See the latest coronavirus and vaccine informationLearn about the Lancaster General Hospital Emergency Department expansion and related traffic changes.

Ready to Try a Plant-Based Diet? Here’s How

  • author name Stephanie Swavely, RD, CSO, LDN
woman carrying box of vegetables

As a registered dietitian/nutritionist at the Ann B. Barshinger Cancer Institute, I often educate patients about the health benefits of plant-based eating. Following a plant-based diet can help reduce your risk for cardiovascular disease, type 2 diabetes and cancer. Contrary to what you may have heard, it isn’t necessary to completely eliminate meat or dairy in order to reap some of the benefits of a plant-based diet. By replacing some meals with plant-based choices, you can still improve your health.

What Is a Plant-Based Diet?

People have different ideas of what constitutes a plant-based diet. Some associate it with vegetarian or vegan choices. The most broad definition of a plant-based diet is one that is high in fresh fruits and vegetables, whole grains, beans, legumes, nuts and seeds. It also involves reducing or eliminating animal-sourced foods from the diet.

Health Benefits of a Plant-Based Diet

Among the health benefits of a plant-based diet are:

  • Increased fiber intake—A plant-based diet is rich in whole grains, fresh fruits and vegetables, which are high in fiber. A high-fiber diet helps regulate blood glucose (sugars), lower cholesterol, improve bowel regularity and possibly boost the immune system due to its effect on the microbiome.
  • Increased phytochemicals—Phytochemicals are the chemical compounds found in plants, including fruits, vegetables, whole grains, seeds, nuts and legumes. These substances, which number in the thousands, include antioxidants that help repair DNA and improve cell function, which can reduce the risk for certain cancers. Phytochemicals are most beneficial when they come from foods, not supplements.
  • Reduced saturated and total fats—Limiting animal products in the diet can reduce your risk of cardiovascular disease and diabetes. People who eat plant-based diets often have healthier body weights or body composition, which could also improve joint health and sleep patterns, and reduce the risk of some cancers.

Tips for Going Plant-Based

I recommend consulting with a registered dietitian to make sure you are approaching any dietary changes in a nutritionally-sound way. Here are additional tips for success:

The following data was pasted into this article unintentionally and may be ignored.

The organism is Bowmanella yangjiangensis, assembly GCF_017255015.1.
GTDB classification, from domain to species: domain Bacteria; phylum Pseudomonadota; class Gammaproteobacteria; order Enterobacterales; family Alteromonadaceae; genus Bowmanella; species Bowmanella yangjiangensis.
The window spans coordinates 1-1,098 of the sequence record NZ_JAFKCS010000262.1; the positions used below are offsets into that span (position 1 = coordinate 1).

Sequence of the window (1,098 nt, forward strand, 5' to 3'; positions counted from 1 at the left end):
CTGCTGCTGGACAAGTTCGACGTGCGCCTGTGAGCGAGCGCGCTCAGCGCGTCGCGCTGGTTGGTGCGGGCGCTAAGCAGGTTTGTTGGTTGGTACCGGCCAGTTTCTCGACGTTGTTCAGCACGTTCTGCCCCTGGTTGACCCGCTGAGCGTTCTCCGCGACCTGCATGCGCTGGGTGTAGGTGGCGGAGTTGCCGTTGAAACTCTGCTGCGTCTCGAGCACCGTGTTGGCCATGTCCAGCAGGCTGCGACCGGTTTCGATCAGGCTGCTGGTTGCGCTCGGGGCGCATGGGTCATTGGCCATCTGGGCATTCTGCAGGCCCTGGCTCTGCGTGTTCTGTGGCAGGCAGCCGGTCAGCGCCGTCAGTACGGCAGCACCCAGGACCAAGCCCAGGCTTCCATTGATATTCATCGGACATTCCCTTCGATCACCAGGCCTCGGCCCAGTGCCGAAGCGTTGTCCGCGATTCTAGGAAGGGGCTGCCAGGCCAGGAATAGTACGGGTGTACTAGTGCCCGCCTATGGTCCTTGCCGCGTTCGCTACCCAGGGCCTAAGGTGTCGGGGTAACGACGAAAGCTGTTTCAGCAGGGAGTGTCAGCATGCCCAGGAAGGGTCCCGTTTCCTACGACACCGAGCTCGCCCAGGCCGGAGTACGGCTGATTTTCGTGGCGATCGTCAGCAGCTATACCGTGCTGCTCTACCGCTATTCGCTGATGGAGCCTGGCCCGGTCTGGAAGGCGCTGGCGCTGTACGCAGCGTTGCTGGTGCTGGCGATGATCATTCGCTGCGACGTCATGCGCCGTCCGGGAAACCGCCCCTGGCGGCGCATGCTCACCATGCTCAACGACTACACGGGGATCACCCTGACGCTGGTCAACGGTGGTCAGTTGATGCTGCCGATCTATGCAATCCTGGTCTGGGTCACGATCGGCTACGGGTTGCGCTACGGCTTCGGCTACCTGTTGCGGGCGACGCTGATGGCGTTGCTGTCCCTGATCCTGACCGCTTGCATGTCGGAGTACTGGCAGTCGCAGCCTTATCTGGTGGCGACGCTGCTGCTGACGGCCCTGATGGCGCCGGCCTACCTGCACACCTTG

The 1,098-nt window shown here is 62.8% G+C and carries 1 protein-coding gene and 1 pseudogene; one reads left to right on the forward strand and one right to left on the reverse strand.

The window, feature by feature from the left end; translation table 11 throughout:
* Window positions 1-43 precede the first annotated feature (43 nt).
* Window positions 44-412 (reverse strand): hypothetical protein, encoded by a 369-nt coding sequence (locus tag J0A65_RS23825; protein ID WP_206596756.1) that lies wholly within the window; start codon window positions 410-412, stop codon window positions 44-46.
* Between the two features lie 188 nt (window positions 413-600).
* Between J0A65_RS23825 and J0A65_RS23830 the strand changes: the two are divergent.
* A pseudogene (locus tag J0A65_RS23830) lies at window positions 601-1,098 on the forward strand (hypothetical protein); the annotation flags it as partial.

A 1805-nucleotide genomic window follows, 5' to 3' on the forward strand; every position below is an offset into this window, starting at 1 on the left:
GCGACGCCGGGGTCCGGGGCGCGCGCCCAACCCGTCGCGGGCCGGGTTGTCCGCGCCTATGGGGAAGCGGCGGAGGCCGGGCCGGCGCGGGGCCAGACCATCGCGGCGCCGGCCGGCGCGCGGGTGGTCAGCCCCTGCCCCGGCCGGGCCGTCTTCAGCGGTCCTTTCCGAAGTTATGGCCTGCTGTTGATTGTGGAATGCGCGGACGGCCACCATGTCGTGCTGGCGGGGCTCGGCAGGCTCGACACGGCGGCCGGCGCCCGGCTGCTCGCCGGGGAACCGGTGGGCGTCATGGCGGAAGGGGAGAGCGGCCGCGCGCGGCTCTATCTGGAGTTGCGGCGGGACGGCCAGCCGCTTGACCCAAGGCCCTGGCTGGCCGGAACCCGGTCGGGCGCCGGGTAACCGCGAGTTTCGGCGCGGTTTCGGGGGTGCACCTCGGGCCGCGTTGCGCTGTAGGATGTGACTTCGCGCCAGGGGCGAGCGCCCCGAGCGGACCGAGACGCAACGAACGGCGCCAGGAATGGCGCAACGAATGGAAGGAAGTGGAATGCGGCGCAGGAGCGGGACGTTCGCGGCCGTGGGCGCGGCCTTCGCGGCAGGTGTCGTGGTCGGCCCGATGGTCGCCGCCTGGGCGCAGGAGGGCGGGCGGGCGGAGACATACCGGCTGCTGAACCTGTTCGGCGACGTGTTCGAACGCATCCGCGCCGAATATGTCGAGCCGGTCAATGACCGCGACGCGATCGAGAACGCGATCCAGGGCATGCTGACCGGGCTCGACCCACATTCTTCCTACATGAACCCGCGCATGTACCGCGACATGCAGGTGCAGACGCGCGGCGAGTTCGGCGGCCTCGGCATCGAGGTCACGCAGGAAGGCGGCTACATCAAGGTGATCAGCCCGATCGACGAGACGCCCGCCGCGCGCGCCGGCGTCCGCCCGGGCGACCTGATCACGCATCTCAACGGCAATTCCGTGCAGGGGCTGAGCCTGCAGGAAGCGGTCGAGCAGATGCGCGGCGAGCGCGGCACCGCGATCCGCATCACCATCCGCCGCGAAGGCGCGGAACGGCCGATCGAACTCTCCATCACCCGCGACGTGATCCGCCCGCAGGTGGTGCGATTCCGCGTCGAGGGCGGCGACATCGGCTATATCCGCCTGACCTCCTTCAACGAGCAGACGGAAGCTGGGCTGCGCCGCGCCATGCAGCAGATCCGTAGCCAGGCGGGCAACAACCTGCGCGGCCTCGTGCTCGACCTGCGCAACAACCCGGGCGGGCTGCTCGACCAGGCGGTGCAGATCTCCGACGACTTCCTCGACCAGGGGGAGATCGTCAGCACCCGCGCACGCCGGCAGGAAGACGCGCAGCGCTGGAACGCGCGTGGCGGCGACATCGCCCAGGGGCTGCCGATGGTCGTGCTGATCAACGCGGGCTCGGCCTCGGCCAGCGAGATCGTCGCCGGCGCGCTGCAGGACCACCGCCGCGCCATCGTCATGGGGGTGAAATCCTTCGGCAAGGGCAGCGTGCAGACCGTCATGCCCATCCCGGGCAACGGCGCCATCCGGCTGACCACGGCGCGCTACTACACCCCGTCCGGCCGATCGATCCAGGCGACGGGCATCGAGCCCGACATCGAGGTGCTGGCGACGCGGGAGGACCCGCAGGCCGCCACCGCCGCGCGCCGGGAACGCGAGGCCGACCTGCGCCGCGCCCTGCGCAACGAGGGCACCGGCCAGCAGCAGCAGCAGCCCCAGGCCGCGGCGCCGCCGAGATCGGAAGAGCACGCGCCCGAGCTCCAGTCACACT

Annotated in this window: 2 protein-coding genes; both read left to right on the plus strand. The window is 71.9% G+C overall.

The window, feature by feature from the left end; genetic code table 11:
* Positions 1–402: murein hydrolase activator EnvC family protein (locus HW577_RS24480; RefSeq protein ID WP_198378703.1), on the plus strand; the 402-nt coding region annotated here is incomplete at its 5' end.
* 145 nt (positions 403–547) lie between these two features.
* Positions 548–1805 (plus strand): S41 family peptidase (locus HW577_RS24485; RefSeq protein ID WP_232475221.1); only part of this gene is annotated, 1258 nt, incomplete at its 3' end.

• Plan ahead—Advance meal planning and grocery shopping will help ensure you have plenty of food options on hand during a busy week.
  • Be open to trying new foods—There are many more plant-based foods than animal-based. If you are willing to taste new foods and get creative with cooking, there’s a lot of variety to enjoy. 
  • Make small changes—Instant dietary overhauls are difficult to sustain. Instead, make one change at a time. Try incorporating meatless Mondays into your routine, or aim for two servings of fresh fruit a day. Once you are comfortable with one change, add another, like eating more vegetables.
  • Aim for balanced nutrition—You may have questions about plant-based eating, such as: Will I get enough protein? (yes) Should I eat soy? (yes) or Should I avoid fruit because of the sugar? (no). A dietitian can offer informed guidance. Keep in mind:
    • Foods like quinoa, beans, tofu, tempeh, lentils and nuts are rich in protein and part of a balanced plant-based diet. Calcium can be found in tofu, fortified plant milks (such as soy, almond, oat, cashew or coconut), kale, almonds and dried figs. Pumpkin and sunflower seeds are good sources of zinc.
    • Iron is present in plant foods but requires Vitamin C for better absorption. Adding tomatoes or a citrus fruit to your meal will provide that Vitamin C.
    • Vitamin B12 deficiency can cause neuropathy and anemia. To ensure you are getting enough, eat breakfast cereals or plant milks that are fortified with B12, or simply take a supplement.

Recipes from Our Health Hub

Here are a dozen meatless Good ‘n Healthy recipes to try:

Red Lentil Pumpkin Soup (use vegetable broth)
Summer Veggie Pie
Southwestern Bean Salad
Veggie Stuffed Zucchini Boats
Tabbouleh Salad
Mushroom-Stuffed Eggplant
Black Bean & Quinoa Enchilada Bake
Broccoli Cauliflower  (use vegetable broth)
Quinoa & Lentil Stuffed Cabbage Rolls
Roasted Butternut Squash Soup (use vegetable broth)
Vegetable Lasagna

You’ll find many more recipes to use for plant-based cooking by searching our recipe archives. Check back often for updates!

author name

Stephanie Swavely, RD, CSO, LDN

Stephanie Swavely, RD, CSO, LDN, is an oncology dietitian and patient navigator at the Ann B. Barshinger Cancer Institute.

Education: A graduate of West Chester University with a B.S. in Nutrition, Swavely sits on the Board of Directors of the Central Pennsylvania Academy of Nutrition and Dietetics.

Call: 717-544-9400

About LG Health Hub

The LG Health Hub features breaking medical news and straightforward advice to help individuals of all ages make healthy choices and reach their wellness goals. The blog puts articles by trusted Lancaster General Health clinical experts, good 'n healthy recipes, videos, patient stories, and health risk assessments at your fingertips.


Share This Page: